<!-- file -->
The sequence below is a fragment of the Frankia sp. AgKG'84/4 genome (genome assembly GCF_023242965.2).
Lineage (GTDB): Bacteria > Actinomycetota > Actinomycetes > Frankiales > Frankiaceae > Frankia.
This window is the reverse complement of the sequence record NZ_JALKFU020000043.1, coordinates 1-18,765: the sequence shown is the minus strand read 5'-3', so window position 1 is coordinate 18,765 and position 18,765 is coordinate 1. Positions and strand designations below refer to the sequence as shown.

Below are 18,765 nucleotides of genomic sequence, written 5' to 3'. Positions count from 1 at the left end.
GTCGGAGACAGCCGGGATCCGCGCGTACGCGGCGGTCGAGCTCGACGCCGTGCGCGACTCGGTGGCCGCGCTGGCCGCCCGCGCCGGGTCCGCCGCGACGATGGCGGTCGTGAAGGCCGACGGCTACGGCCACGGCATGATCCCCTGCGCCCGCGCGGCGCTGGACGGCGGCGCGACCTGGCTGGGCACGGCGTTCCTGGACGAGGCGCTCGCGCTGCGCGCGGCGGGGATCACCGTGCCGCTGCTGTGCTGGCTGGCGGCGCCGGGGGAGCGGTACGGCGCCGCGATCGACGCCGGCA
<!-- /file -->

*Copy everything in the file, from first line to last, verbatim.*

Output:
The sequence below is a fragment of the Frankia sp. AgKG'84/4 genome (genome assembly GCF_023242965.2).
Lineage (GTDB): Bacteria > Actinomycetota > Actinomycetes > Frankiales > Frankiaceae > Frankia.
This window is the reverse complement of the sequence record NZ_JALKFU020000043.1, coordinates 1-18,765: the sequence shown is the minus strand read 5'-3', so window position 1 is coordinate 18,765 and position 18,765 is coordinate 1. Positions and strand designations below refer to the sequence as shown.

Below are 18,765 nucleotides of genomic sequence, written 5' to 3'. Positions count from 1 at the left end.
GTCGGAGACAGCCGGGATCCGCGCGTACGCGGCGGTCGAGCTCGACGCCGTGCGCGACTCGGTGGCCGCGCTGGCCGCCCGCGCCGGGTCCGCCGCGACGATGGCGGTCGTGAAGGCCGACGGCTACGGCCACGGCATGATCCCCTGCGCCCGCGCGGCGCTGGACGGCGGCGCGACCTGGCTGGGCACGGCGTTCCTGGACGAGGCGCTCGCGCTGCGCGCGGCGGGGATCACCGTGCCGCTGCTGTGCTGGCTGGCGGCGCCGGGGGAGCGGTACGGCGCCGCGATCGACGCCGGCA